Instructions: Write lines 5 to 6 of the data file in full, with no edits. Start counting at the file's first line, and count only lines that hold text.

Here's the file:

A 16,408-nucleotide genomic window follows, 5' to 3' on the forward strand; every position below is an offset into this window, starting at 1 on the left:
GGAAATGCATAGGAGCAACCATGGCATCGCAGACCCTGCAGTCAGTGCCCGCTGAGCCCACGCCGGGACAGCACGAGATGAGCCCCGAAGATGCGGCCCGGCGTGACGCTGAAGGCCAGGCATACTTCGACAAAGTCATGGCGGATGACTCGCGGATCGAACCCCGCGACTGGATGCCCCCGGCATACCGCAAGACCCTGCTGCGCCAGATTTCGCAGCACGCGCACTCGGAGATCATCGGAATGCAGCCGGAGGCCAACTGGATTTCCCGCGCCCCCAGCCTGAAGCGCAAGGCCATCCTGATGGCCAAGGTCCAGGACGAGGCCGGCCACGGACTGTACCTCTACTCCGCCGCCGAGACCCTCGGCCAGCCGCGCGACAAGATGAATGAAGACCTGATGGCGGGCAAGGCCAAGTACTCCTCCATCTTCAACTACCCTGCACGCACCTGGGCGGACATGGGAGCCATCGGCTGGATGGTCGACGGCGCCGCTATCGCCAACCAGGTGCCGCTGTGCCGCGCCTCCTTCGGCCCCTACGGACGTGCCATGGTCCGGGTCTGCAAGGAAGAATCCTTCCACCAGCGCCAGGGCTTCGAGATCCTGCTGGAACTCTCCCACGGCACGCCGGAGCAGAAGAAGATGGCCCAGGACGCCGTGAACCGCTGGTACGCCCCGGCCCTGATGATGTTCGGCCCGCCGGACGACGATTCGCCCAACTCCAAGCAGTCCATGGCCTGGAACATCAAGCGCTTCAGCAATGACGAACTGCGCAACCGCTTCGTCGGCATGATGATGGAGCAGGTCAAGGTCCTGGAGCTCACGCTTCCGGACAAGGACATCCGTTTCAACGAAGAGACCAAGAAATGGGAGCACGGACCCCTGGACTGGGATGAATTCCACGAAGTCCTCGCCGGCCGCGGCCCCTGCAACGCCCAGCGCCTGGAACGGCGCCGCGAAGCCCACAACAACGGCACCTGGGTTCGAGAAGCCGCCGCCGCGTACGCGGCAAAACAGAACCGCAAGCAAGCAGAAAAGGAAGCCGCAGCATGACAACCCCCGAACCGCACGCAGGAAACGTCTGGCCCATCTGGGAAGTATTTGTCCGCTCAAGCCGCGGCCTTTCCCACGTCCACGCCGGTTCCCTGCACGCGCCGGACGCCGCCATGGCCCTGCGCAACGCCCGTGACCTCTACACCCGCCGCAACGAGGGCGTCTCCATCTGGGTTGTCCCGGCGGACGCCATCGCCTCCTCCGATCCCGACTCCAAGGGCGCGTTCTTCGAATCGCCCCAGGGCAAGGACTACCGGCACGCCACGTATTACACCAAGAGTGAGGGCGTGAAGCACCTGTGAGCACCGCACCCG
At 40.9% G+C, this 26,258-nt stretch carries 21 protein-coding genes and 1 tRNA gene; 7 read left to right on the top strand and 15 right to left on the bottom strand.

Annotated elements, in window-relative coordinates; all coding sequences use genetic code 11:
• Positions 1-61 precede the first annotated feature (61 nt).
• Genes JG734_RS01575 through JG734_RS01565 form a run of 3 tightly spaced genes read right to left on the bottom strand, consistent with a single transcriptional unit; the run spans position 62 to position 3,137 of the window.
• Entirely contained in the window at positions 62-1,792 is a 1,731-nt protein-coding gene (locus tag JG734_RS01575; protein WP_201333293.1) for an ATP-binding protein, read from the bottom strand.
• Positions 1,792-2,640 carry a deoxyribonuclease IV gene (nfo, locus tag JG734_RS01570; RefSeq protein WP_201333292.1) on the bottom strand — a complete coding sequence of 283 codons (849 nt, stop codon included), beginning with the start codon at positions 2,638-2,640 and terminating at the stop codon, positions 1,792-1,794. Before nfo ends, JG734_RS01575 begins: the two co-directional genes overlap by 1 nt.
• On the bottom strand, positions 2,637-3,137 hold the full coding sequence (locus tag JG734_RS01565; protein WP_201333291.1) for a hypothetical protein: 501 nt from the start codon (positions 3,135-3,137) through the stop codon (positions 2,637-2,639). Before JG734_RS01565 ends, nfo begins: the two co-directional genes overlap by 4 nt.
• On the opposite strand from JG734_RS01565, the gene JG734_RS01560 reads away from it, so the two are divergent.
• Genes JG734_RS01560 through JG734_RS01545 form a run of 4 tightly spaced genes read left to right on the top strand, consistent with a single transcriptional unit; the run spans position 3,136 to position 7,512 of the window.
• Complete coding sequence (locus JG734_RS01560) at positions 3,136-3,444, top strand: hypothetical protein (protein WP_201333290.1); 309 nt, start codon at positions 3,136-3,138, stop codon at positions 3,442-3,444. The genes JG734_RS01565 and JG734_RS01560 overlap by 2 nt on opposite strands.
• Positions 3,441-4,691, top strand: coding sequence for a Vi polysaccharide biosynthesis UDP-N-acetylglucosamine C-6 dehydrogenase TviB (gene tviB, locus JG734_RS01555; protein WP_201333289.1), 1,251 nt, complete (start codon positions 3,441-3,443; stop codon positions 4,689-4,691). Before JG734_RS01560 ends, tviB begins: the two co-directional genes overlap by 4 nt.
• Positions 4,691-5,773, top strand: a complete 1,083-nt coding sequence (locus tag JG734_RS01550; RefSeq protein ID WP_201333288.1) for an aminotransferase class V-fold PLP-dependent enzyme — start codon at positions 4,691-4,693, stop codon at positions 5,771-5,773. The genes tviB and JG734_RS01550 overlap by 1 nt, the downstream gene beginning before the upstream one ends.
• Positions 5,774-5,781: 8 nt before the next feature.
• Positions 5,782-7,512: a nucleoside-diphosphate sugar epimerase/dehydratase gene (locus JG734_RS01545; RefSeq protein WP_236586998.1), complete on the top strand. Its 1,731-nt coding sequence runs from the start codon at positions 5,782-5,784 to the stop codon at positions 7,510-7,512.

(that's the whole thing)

• Positions 1-61 precede the first annotated feature (61 nt).
• Genes JG734_RS01575 through JG734_RS01565 form a run of 3 tightly spaced genes read right to left on the bottom strand, consistent with a single transcriptional unit; the run spans position 62 to position 3,137 of the window.